Stopping Traffic: Not For Sale Fights for Human Rights

Ever wondered who made your pizza at that restaurant last night? Who works on that farm you always buy produce from at the Saturday morning market? Bet you didn’t think the answer was a child in forced labor. Human trafficking in Southeast Asia has children shipped for labor and prostitution services to Thailand, Burma, and even San Francisco.

“There is human trafficking happening in our backyard. There are restaurants, farms, and brothels right here in San Francisco using forced labor,” said David Batstone, business professor, and president and co-founder of Not For Sale, a California nonprofit working to end human trafficking and modern day slavery. Batstone first encountered human trafficking at his favorite local restaurant, which was serving as a center for a group of people that was placing 500 teens from India under forced labor. He hosted a seminar to raise awareness about illegal prostitution and forced labor in southeast Asia last Tuesday. In 2006, Batstone took a year’s sabbatical to further explore the exploitations in Thailand.

“These modern day slaves are stateless,” explained Batstone. A stateless person is one who does not belong to any nation — a person born on the border. Batstone, however, perceived the term as a euphemism. “Statelessness means you’re not treated with dignity. You are not treated as a human being,” he said.

Batstone brought in Thai activist Kru Nam, who rescued over 500 stateless children from a life of prostitution and slavery after seeing a group of children behind a fence along the border of Thailand and Burma. “That was the first time I realized these kids needed help,” said Nam. “I brought them snacks on the other side of the fence and as they were running down, one big man slapped a child down and asked, “Why would you want to help these kids,” she recalled.

Batstone pointed out that she hasn’t received all the attention she deserves. According to him, Nam’s altruistic efforts have been greatly resisted. For example, when Nam tried to send one of the rescued children to an elementary school in Thailand, the principal would not consider accepting him without valid identification. Nam said she saw a brochure for UNICEF, the United Nations Children’s Fund, that read, “Every child has the right to education,” and went back to show the school. “I told them, if you don’t accept him, it’s okay, but I’m just going to have to have a word with Mr. UNICEF. They let [the student] in. I had never even heard of UNICEF before,” she said, laughing.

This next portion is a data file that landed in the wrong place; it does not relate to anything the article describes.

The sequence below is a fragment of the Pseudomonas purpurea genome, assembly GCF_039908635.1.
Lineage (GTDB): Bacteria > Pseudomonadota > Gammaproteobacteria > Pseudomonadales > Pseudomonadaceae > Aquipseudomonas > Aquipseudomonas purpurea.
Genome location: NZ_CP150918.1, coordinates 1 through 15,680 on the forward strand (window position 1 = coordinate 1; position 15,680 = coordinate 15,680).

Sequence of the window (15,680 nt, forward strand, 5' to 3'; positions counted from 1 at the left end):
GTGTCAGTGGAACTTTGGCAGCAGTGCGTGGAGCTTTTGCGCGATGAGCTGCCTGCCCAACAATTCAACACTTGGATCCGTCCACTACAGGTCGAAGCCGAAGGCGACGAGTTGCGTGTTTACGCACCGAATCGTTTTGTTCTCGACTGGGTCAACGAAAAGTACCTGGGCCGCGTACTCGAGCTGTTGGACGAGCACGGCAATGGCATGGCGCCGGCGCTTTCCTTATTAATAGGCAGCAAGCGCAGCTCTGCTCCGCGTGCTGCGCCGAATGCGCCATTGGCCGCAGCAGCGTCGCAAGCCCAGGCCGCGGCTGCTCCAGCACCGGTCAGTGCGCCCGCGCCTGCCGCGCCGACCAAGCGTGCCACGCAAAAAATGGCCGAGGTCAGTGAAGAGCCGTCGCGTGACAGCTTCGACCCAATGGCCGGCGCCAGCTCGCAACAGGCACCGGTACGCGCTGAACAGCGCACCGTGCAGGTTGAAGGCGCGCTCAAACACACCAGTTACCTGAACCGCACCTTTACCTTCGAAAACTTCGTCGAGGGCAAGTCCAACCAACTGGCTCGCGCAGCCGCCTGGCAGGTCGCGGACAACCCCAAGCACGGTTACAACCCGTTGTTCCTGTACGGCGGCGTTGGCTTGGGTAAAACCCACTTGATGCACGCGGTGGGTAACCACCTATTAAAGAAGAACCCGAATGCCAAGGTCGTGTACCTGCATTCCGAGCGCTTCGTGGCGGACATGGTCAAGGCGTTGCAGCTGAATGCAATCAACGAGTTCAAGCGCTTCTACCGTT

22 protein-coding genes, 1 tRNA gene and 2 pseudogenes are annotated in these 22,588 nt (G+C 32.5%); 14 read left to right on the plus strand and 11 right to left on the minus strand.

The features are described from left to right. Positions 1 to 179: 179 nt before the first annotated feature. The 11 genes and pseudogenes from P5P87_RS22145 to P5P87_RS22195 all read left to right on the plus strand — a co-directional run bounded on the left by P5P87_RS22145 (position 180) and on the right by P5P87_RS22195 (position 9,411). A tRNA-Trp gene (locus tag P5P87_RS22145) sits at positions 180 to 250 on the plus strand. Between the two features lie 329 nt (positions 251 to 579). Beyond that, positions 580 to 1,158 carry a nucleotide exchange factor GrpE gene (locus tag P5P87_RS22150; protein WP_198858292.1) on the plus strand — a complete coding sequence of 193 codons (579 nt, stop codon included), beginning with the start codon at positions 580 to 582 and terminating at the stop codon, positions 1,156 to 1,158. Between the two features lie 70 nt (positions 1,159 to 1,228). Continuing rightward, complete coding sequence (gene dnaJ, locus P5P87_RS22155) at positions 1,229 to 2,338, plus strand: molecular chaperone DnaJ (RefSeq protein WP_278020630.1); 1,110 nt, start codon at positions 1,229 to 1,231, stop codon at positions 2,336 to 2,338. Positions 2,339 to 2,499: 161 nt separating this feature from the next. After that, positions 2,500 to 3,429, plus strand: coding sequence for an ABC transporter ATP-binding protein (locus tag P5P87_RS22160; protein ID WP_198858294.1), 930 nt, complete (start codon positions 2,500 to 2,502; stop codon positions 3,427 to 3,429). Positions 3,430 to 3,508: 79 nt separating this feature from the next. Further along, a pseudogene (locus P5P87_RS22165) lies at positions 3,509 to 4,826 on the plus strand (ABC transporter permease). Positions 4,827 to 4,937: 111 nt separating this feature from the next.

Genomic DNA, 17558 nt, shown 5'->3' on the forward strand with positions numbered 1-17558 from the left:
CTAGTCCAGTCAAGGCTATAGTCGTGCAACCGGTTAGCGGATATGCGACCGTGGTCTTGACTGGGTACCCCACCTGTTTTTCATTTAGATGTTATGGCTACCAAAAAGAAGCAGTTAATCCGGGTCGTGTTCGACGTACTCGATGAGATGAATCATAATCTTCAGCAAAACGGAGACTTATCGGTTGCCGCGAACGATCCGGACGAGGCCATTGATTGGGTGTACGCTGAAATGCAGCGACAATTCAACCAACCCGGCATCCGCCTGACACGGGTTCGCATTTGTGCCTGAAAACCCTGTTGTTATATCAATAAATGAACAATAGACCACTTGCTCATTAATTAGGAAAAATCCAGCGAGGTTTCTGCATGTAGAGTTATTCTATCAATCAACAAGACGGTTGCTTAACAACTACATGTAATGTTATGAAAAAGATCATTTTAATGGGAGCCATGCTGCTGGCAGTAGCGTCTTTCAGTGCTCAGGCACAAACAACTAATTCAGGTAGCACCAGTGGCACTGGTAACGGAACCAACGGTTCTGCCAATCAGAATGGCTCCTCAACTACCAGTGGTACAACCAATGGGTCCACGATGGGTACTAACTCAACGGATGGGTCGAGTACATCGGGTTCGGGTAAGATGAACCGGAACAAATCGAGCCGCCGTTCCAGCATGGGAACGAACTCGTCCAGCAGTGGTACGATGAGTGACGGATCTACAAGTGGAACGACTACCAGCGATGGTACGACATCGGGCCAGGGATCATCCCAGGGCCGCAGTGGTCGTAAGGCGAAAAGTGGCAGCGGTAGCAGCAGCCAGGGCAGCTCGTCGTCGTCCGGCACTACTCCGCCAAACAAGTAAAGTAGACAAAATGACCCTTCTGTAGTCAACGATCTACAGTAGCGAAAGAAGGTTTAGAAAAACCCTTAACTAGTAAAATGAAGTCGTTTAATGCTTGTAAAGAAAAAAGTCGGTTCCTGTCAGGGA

Kru Nam, who has been jailed for her attempts at helping the children, is full of such inventive solutions. According to Batstone, she has had over 150 children under her care at one time. To help accommodate the kids, she has slept in graveyards and begged monks for food. But Nam’s primary focus is to make the children feel loved.

“They have no nationality. They are on the border of two countries and both say, ‘No they are not ours, and we don’t want to take care of them.’ How can you have any sense of worth when you grow up like that?” she asked.

David Galdamez, a politics student, commented on Nam’s efforts: “It’s pretty sad what’s going on. There’s not much help over there and the struggle [Kru Nam] is going through just by herself is depressing.” The children need more than food and water — they need change. Nam suggested government reform as a way to combat human trafficking. “Human traffickers don’t wear a uniform. They are hard to persecute and it’s easy to get out of jail if you are rich in Thailand,” she said. “We want [the children] to understand their rights as human beings. There are real people behind these numbers,” she concluded.

Student Cassidy Miller said Nam’s story created a palpable visual for the overseas injustice. “I’ve always been interested in human trafficking, but Kru Nam really put a face behind the efforts over there. It’s inspiring,” said the international studies junior.

Nam is currently part of the movement to stop human trafficking in Thailand. In 2010, Thailand’s prime minister at the time, Abhisit Vejjajiva, helped develop the second six-year plan to push the country’s efforts to prevent trafficking, according to the U.S. Department of State. Nam will continue her efforts to help stateless children when she returns to Thailand.


If Kru Nam’s story has inspired you to learn more and help out with the situation in Thailand, check out The website promotes information on human trafficking and statelessness, and helps support advocacy groups and policy reforms abroad.  


Leave a Reply

Your email address will not be published. Required fields are marked *